Journey's first album with Pineda, Revelation, debuted at No. 5 on the Billboard charts, selling more than 196,000 units in its first two weeks and staying in the top 20 for six weeks. As a multi-disc set (2-CD) each unit within that set counts as one sale. Journey also found success on Billboard's Adult Contemporary chart where the single "After All These Years" spent over 23 weeks, peaking at No. 9. Receipts from the 2008 tour made Journey one of the top-grossing concert tours of the year, bringing in over $35,000,000. On December 18, 2008, Revelation was certified platinum by RIAA. The band's second album with Pineda, Eclipse, was released on May 24, 2011, and debuted at No. 13 on the Billboard 200 chart. In 2011, the band also released Greatest Hits 2.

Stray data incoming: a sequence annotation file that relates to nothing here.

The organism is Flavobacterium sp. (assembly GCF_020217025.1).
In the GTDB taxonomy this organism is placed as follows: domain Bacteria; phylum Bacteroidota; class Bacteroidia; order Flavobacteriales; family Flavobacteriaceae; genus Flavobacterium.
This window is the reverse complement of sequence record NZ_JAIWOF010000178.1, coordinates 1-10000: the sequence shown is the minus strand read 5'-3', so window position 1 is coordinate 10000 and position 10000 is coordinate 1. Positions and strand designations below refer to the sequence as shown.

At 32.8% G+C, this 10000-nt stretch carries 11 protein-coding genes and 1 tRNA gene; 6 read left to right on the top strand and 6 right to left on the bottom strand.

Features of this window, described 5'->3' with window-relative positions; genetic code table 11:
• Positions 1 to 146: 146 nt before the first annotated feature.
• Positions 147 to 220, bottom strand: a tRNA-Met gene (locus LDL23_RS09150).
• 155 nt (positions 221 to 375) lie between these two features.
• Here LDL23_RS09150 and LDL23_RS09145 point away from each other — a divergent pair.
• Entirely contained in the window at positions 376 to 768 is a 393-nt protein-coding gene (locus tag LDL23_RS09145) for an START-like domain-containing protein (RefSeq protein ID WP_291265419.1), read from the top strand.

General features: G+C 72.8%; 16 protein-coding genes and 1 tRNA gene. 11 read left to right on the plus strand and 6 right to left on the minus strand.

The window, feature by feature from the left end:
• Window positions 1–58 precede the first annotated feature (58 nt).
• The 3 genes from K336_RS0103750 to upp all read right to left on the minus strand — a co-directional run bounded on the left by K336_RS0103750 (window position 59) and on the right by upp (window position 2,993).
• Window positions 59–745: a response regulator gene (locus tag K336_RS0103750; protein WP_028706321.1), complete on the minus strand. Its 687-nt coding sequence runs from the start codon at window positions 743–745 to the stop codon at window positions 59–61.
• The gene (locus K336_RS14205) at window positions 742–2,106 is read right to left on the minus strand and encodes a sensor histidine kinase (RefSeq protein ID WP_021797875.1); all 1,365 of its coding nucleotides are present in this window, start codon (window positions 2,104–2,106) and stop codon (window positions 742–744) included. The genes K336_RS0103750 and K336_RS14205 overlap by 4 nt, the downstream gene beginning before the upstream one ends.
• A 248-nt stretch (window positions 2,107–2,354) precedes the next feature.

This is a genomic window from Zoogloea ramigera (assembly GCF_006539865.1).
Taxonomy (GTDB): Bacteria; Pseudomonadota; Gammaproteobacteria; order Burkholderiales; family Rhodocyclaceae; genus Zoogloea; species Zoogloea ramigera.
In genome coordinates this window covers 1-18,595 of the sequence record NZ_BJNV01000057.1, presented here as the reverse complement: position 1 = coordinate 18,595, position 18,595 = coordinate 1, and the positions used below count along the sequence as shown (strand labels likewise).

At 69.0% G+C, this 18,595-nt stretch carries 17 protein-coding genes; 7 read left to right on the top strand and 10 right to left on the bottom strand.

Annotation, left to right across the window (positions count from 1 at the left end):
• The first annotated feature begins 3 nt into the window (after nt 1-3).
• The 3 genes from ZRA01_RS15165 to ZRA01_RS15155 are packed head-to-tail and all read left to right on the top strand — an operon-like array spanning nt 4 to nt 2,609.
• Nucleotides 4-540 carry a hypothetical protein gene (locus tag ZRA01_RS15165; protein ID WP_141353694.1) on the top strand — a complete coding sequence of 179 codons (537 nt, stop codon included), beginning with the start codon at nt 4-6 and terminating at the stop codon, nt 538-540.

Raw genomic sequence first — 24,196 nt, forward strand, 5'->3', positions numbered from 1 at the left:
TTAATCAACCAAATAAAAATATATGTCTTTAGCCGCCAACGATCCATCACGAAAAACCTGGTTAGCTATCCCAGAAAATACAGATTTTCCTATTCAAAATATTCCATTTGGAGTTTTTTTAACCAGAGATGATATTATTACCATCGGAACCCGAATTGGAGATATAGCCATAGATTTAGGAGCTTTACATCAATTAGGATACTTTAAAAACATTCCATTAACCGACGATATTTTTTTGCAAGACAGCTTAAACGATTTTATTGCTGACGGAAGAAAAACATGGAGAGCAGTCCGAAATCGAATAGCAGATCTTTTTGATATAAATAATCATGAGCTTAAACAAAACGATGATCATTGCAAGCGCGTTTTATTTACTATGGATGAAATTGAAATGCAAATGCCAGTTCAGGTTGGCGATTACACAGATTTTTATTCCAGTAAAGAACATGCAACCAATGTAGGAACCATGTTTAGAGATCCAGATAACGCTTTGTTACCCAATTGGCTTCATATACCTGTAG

In 2015, Deen Castronovo was arrested and charged with fourth-degree assault and menacing after police say he physically injured a woman. As a result, he was fired by Journey from upcoming performances and was ultimately replaced by Omar Hakim on the band's 2015 tour. In 2016, Steve Smith again returned as Journey's drummer, reuniting all of the members of the Escape-Frontiers-Trial by Fire lineup except lead singer Steve Perry.